Scuba Equipment Services

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Take care of the gear that takes care of you

Let’s face it, scuba diving is a very gear intensive sport. The world it allows us to explore is amazing, but we are only able to venture there when our gear is operating properly. Your BCD, regulators, tanks, dive computers and various other equipment all needs proper care & maintenance to ensure its proper operation as well as prevent any accidents or malfunctions during use.

Below, we have our basic care recommendations to help keep your equipment operating properly between service intervals. When it is time for your equipment to be serviced, we have a fully functional service department using certified technicians to ensure your gear operates properly and safely.

Taking a few minutes after every dive (or dive weekend) to clean your gear properly will help ensure it’s ready to go for your next dive and can save you on unneeded repairs.

We offer service for tanks regulators BCD's dive computers & other gear

VIP, hydrostatic, valve service & O2 cleaning

Regulator Servicing

1st & 2nd stage servicing for your regulators

BCD Servicing

Inspection & service for the major components on your BCD

Miscellaneous Servicing

Dive computers, & other equipment servicing

Instructor's guide to caring for your scuba gear

After use (whether in salt water or fresh water), you should thoroughly rinse all of your gear using fresh, clean water. This will remove any salt & mineral deposits as well as any sediment that may have gotten trapped in your equipment after you dive. When that is complete, dry your gear in a shaded area out of direct sunlight, preferably hanging it to let it drip dry. After it’s dry, return it back to its storage area. You should avoid stowing wet gear as it promotes mold & mildew growth.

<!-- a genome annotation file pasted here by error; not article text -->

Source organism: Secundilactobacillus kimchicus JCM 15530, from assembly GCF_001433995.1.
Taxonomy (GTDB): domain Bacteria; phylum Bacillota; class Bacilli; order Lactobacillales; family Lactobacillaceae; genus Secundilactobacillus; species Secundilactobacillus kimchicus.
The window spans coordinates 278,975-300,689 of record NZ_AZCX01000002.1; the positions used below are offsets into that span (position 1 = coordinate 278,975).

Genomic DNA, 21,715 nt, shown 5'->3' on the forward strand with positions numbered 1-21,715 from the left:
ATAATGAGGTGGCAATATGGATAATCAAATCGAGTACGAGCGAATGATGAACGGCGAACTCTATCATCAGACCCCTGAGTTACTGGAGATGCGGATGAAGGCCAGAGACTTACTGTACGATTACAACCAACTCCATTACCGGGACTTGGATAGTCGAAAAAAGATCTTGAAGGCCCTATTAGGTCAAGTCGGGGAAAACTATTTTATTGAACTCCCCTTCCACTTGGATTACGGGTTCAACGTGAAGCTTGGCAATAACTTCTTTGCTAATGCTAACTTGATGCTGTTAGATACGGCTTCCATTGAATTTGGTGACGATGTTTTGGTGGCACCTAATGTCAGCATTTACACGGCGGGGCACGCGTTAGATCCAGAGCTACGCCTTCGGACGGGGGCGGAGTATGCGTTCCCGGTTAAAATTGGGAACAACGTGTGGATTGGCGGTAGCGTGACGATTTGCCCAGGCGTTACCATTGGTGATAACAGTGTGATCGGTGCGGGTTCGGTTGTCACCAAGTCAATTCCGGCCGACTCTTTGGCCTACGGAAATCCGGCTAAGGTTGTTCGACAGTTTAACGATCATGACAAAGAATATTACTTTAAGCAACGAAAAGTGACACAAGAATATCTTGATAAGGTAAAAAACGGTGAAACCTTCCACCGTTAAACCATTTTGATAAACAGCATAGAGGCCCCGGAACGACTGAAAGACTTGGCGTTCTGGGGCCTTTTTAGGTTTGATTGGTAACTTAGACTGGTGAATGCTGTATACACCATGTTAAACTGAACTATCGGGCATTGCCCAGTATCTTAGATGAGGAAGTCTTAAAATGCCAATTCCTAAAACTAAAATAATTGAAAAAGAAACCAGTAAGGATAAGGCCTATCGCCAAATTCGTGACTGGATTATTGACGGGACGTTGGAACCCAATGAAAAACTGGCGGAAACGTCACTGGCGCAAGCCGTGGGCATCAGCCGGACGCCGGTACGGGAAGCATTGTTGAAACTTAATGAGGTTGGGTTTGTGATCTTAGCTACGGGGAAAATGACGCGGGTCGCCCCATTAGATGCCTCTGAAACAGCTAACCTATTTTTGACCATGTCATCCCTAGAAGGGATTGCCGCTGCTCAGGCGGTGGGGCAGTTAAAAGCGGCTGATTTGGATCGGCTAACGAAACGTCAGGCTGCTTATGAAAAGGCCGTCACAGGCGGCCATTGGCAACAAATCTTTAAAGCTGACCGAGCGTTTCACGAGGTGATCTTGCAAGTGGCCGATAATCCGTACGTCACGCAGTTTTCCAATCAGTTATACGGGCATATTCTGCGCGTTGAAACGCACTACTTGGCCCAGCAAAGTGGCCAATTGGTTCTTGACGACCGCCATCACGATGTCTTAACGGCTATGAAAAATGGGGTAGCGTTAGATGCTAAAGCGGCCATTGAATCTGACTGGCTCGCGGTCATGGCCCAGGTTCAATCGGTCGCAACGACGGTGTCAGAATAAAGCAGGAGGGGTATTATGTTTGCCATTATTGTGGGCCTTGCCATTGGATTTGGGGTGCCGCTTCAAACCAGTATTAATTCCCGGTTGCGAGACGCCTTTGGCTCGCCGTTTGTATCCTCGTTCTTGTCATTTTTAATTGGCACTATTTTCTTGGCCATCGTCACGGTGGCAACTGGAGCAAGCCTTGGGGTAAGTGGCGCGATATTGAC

• BCD’s – Be sure to rinse both the outside & inside (the bladder) of your BCD with clean water. You can usually fill the inside by orally inflating the BCD to capacity then depressing the deflate button and running water from a faucet or hose inside the oral inflation orifice. Once you have water inside, turn the BCD upside down a few times to wash out any particulate or saltwater left inside. Drain the water and repeat the process. After 2-3 times, drain ALL the water (using the bottom dump valve) and partially inflate it (so the bladder won’t stick to itself when it dries. This is how it should be stored until your next dive. Don’t worry; if it is left over inflated, the over-pressure relief valve will activate and remove air from the BCD. 
  • Regulators – First, securely attach your first stage dust cap/cover. If water enters the 1st stage, it will need to be serviced. Then thoroughly rinse the outsides and insides of your 2nd stages & SPG/console from a hose OR submerge them into a tub of fresh water. Then rinse your hoses and finally your first stage. We do NOT recommend submerging your 1st stage as if water permeates the dust cap, it will need servicing. Giving the outside a good rinse is all your 1st stage needs. If you have the opportunity, cleaning your 1st stage while it’s still on a pressurized tank will prevent any water infiltration.
  • Wetsuit – Generally using a mild dish soap (like dawn) is sufficient for a quick cleaning. However, there are special anti-bacterial cleaners made for wetsuit cleaning which helps with stains and, uhh, smells. After washing, rinse with fresh water and hang on wetsuit hanger (regular clothes hangers are not ideal and will stretch the material) out of direct sunlight to let it dry. Do not use laundry detergent or harsh chemicals to clean your wetsuit.
  • Clips, accessories, fins, & miscellaneous – Generally speaking, all you need is to thoroughly rinse with fresh water to keep these items working well. We do recommend activating the springs on clips or fins, pulling on retractor lines, or soaking reels to remove any trapped salt water or sediment.
  • Masks & snorkels – If you are cleaning your wetsuit in a cleaner, throw your mask & snorkel in there as well. Use a washcloth to remove any stuck residue or gunk that has built up. Especially focus on both the inside and outside of your mask, as that buildup can impact your diving visibility & comfort.
  • Cylinders – Scuba cylinders are usually neglected in the cleaning process. However, all they usually need is a good rinse from a freshwater hose. This is especially true with painted steel tanks that have been in salt water.

Every time you clean your gear, it’s a great opportunity to inspect it for damage, wear & tear, rips, tears, or just a reminder to put that double ender back on your BCD. Your mask & fin straps, regulator mouthpieces, and octo holders are area we generally see the most wear.